Slaying after 911 call leads to efforts for change
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Two-and-a-half weeks after the killing of Ka'Sandra Wade, the calls for new legislation and a review of police protocol are growing following revelations that police responded to a 911 call at her Larimer home a day before she was found dead.
Mayor Luke Ravenstahl on Thursday proposed a working group to review current policies. His announcement came two days after Councilman Ricky Burgess proposed legislation requiring new training and six days after Action United, Wade's employer, announced a focus group to put together legislation.
Wade, a 33-year-old mother, dialed 911 on New Year's Eve, but the call was disconnected after an emergency operator heard a commotion. Officers responded to Wade's home but left after her boyfriend, Anthony L. Brown, 51, turned them away. Later during a standoff, Brown told police he killed her and suggested in a note that they could have saved her. He later committed suicide.
The incident has raised questions about how police handle disconnected 911 calls. Public Safety Director Mike Huss and the police bureau have pledged to investigate thoroughly.
In the meantime, Mr. Ravenstahl announced his plans to convene a working group with community stakeholders to review current bureau policies as they pertain to domestic violence calls. Although Wade's call to 911 was classified as "unknown trouble," Brown had a history of threatening her, friends said.
"In the wake of this event, the family, friends and co-workers of the victim have expressed a desire to review existing laws and to recommend new laws and regulations in an effort to ensure incidents like this never happen again," the mayor wrote in a letter to city council Thursday.
"I propose that this group conducts a comprehensive review of best practices from around the country. ... This study will focus on efforts to both curb domestic violence, as well as the way officers interact with the public during individual encounters."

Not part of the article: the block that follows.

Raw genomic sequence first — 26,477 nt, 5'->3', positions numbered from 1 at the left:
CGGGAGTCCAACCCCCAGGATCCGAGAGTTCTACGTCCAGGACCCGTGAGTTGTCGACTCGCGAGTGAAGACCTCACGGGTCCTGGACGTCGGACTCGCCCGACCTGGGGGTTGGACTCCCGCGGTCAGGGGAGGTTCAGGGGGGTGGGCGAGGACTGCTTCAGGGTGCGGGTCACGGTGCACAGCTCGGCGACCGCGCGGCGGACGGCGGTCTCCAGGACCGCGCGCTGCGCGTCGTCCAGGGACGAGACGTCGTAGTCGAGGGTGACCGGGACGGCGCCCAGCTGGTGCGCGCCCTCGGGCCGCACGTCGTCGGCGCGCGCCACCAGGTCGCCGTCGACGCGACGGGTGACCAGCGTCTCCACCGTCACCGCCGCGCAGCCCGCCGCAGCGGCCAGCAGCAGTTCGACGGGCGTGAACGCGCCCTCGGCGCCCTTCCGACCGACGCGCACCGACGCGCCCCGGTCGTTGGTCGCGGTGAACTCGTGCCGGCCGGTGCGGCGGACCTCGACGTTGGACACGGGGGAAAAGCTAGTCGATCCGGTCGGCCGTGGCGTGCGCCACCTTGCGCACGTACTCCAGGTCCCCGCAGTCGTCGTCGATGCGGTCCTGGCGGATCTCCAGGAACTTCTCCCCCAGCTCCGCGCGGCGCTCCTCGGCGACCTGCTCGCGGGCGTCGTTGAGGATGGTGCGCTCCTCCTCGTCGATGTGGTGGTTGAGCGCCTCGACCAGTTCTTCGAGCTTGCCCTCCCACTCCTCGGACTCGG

Deputy Chief Paul Donaldson said police would be part of the group.
"Members of the [Pittsburgh Bureau of Police] will be part of the work group and will be a key component in the planning, training and application of any change of our current procedures," he said.
Joanna Doven, a spokeswoman for the mayor, said invitations also would be sent to women's groups.
On Tuesday, Mr. Burgess introduced legislation that would require the police bureau to receive training in the Lethality Assessment Program, a protocol piloted in Maryland that standardizes how police interact with domestic violence victims. In some cases, it calls for them to give the victim a questionnaire to determine their risk for homicide or serious injury. If the risk is serious, the protocol calls for the officer to encourage the victim to seek help through a domestic violence hotline and, in some cases, places the call for the victim.
On Saturday, Action United staged a rally and announced its intention to start a focus group of domestic violence victims to formulate recommendations for a new law. They planned to write new legislation with the help of the Women's Law Project and name it "Ka'Sandra's Law."
Maryellen Deckard of Action United said she was incredulous that the mayor and councilman upstaged the group and she accused them of undermining its grass-roots effort to develop legislation based on the input of victims of domestic violence. She worried that the group's voice would be "diluted" in a working group setting.
Ms. Deckard said she plans to ask Mr. Burgess to table the bill until the community process plays out.
"The city really should be listening to women about these issues and affected women most of all," she said. "The way to do that is to let us continue our process without interference."
Mr. Burgess said he intends to make Action United a part of the process. In addition to police, he plans to invite the Fraternal Order of Police, the city Law Department and service providers to victims of domestic violence to the working group to formulate recommendations. Those recommendations will then be taken back to advocacy groups, like Action United, for input.
"I'm looking for this process to be inclusive, not exclusive," he said.
The mayor said he welcomes input from all members of the community, including Action United.
First Published January 18, 2013 12:00 am